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Lilly files to dismiss suits
KANSAS CITY, Mo. -- Drug-maker Eli Lilly has filed motions to dismiss seven of the lawsuits that claim the company knew pharmacist Robert Courtney was diluting drugs but did nothing to stop him.
"We believe there are no valid legal complaints against the company arising out of this tragic situation," Eli Lilly spokeswoman Judy Kay Moore said Tuesday.
The company filed the seven motions to dismiss late Monday afternoon. Moore said Eli Lilly would respond to each of the other 47 complaints against it at another time.
Courtney is charged with diluting chemotherapy medicine for cancer patients to pocket hundreds of dollars per dose. He has pleaded innocent to 20 felony counts of altering the drugs Gemzar and Taxol, which Eli Lilly makes. Courtney is being held without bond. His trial is scheduled for Feb. 4.
A total of 154 civil lawsuits have been filed against Courtney. The 54 that also name Eli Lilly as a defendant claim the Indianapolis-based company knew about the dilutions in early 2000, but did nothing.
"In its papers Eli Lilly claims that there was no way for them to do anything. But they had every ability to do something because they knew about a problem," said attorney Michael Ketchmark, who represents plaintiffs in five of the cases Eli Lilly asked to have thrown out.
In its motions, the company claims the plaintiffs have shown no evidence that the company knew about the alleged dilutions. Eli Lilly also claims it did not have a legal duty to protect the plaintiffs from Courtney's allege actions.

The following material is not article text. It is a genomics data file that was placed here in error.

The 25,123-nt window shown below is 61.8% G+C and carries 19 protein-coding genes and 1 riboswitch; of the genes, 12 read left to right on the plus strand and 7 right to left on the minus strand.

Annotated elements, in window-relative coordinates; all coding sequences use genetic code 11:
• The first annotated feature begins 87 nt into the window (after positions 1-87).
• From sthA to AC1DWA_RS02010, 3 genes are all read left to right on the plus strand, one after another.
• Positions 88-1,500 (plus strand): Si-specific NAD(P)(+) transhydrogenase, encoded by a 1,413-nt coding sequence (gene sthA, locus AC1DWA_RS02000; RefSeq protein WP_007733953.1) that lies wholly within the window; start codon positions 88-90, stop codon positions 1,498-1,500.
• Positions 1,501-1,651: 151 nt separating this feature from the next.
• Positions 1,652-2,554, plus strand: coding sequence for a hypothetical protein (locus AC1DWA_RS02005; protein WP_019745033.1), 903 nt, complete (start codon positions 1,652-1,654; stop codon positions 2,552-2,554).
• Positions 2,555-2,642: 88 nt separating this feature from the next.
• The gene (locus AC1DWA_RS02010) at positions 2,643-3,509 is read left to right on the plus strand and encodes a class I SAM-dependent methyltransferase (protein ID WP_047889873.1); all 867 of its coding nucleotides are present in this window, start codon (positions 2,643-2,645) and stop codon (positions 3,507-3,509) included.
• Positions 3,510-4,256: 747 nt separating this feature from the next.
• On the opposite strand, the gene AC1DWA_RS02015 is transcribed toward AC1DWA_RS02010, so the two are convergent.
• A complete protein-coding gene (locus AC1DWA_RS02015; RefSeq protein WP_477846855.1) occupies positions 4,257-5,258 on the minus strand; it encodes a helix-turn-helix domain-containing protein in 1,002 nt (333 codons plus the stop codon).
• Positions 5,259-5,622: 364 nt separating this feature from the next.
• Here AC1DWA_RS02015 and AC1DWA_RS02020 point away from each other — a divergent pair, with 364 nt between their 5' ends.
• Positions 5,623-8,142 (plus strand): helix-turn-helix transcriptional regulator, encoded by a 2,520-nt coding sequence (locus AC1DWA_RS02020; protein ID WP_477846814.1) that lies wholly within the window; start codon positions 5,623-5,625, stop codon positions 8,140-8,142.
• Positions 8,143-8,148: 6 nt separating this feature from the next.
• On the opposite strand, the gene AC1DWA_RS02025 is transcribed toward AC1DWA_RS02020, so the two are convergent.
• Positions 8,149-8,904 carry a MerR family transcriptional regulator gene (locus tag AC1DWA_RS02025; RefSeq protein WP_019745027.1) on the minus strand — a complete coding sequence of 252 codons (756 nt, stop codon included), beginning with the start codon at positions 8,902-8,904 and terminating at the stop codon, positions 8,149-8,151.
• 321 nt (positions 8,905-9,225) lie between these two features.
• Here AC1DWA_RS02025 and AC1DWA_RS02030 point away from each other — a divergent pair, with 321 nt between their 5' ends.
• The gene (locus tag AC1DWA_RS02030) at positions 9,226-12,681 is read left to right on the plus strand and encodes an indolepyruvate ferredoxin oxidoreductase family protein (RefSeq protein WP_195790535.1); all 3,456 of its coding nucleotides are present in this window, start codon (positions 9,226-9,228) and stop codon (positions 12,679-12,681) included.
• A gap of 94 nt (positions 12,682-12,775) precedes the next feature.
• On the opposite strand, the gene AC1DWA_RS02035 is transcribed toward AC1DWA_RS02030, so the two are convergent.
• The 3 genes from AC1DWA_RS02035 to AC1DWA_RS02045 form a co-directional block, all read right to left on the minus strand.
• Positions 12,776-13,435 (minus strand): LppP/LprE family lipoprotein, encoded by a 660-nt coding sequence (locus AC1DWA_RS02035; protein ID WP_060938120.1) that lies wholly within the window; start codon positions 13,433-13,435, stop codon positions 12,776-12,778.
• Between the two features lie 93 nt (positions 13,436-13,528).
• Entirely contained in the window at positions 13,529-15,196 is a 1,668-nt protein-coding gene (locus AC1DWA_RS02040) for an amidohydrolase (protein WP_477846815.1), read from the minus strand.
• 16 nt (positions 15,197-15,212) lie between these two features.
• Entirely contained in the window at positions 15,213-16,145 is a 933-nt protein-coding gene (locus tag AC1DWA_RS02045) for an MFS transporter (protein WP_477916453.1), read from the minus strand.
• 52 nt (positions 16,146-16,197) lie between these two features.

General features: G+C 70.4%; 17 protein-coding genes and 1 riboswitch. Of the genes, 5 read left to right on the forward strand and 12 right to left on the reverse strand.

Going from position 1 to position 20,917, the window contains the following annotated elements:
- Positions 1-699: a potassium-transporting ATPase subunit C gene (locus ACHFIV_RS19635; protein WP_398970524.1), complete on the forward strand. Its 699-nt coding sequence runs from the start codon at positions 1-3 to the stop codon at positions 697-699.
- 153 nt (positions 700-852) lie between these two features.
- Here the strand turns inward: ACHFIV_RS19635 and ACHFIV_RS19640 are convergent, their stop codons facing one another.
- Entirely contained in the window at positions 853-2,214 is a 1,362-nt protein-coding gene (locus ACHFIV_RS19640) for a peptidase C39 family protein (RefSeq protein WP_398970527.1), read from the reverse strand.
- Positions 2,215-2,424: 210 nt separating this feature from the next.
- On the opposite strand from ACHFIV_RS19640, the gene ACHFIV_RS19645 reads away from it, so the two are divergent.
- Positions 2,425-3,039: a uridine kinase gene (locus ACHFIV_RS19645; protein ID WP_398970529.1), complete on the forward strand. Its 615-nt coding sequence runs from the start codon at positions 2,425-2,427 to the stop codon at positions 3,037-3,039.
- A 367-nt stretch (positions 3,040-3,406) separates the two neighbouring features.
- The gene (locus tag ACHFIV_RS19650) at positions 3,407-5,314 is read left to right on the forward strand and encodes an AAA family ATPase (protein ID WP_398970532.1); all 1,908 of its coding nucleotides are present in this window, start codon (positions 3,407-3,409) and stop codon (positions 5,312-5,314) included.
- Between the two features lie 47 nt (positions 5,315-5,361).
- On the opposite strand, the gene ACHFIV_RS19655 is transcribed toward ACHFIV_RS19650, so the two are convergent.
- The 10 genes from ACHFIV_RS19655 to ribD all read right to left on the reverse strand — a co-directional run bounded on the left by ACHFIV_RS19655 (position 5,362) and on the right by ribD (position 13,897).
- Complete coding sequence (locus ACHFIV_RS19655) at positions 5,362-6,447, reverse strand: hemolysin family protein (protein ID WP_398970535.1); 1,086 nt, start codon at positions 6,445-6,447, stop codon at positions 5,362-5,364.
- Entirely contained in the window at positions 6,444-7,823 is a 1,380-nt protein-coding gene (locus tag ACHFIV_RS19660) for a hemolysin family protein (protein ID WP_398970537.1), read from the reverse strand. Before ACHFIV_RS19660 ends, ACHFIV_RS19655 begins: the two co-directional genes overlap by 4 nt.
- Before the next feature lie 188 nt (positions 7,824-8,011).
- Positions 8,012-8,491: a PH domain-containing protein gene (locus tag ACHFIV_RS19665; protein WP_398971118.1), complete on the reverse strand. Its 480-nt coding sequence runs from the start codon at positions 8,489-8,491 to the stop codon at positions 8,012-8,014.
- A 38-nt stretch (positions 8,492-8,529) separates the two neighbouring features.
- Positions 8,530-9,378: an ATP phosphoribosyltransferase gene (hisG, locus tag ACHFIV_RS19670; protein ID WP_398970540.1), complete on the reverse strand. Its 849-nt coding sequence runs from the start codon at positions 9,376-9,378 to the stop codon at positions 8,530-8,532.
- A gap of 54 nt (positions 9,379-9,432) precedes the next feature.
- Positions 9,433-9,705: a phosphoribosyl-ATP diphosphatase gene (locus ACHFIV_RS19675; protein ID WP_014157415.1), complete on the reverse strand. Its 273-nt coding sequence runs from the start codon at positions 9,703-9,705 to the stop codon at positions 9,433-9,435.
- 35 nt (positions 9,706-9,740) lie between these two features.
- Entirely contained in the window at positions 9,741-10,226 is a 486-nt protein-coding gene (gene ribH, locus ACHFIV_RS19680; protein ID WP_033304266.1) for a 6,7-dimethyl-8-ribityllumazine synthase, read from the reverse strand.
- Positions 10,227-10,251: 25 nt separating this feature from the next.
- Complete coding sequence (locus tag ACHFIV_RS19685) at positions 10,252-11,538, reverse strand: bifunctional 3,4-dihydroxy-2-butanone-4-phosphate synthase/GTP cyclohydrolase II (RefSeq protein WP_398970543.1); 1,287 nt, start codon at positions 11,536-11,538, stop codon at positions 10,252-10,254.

"Requiring a pharmaceutical company to insure that pharmacists dispensing medication have not illegally or criminally tampered with pharmaceutical products is far beyond the reasonable purview, qualifications or legal authority of any pharmaceutical manufacturer or its sales staff," read one motion.
The company said its sales representative, Darryl Ashley, first noticed discrepancies between the amount of Gemzar Courtney ordered and how much he distributed in early 2000, but it was not clear that the data was accurate.
"If plaintiff's theory is adopted, pharmaceutical manufacturer would have unlimited liability. Every hunch, suspicion, conjecture, and in this case, non-suspicious would conceivably trigger an endless, unmanageable series of duties," the company said in court papers.
Eli Lilly said Ashley did not start suspecting Courtney might be diluting drugs until May 15, after meeting with nurses at Dr. Verda Hunter's office, who told him they had not seen common side effects of chemotherapy drugs in Hunter's patients.
Ketchmark said his office was preparing a response to the motions.
"Eli Lilly is apparently arguing that it should have a legal right to turn a blind eye to criminal conduct that it's aware of," he said.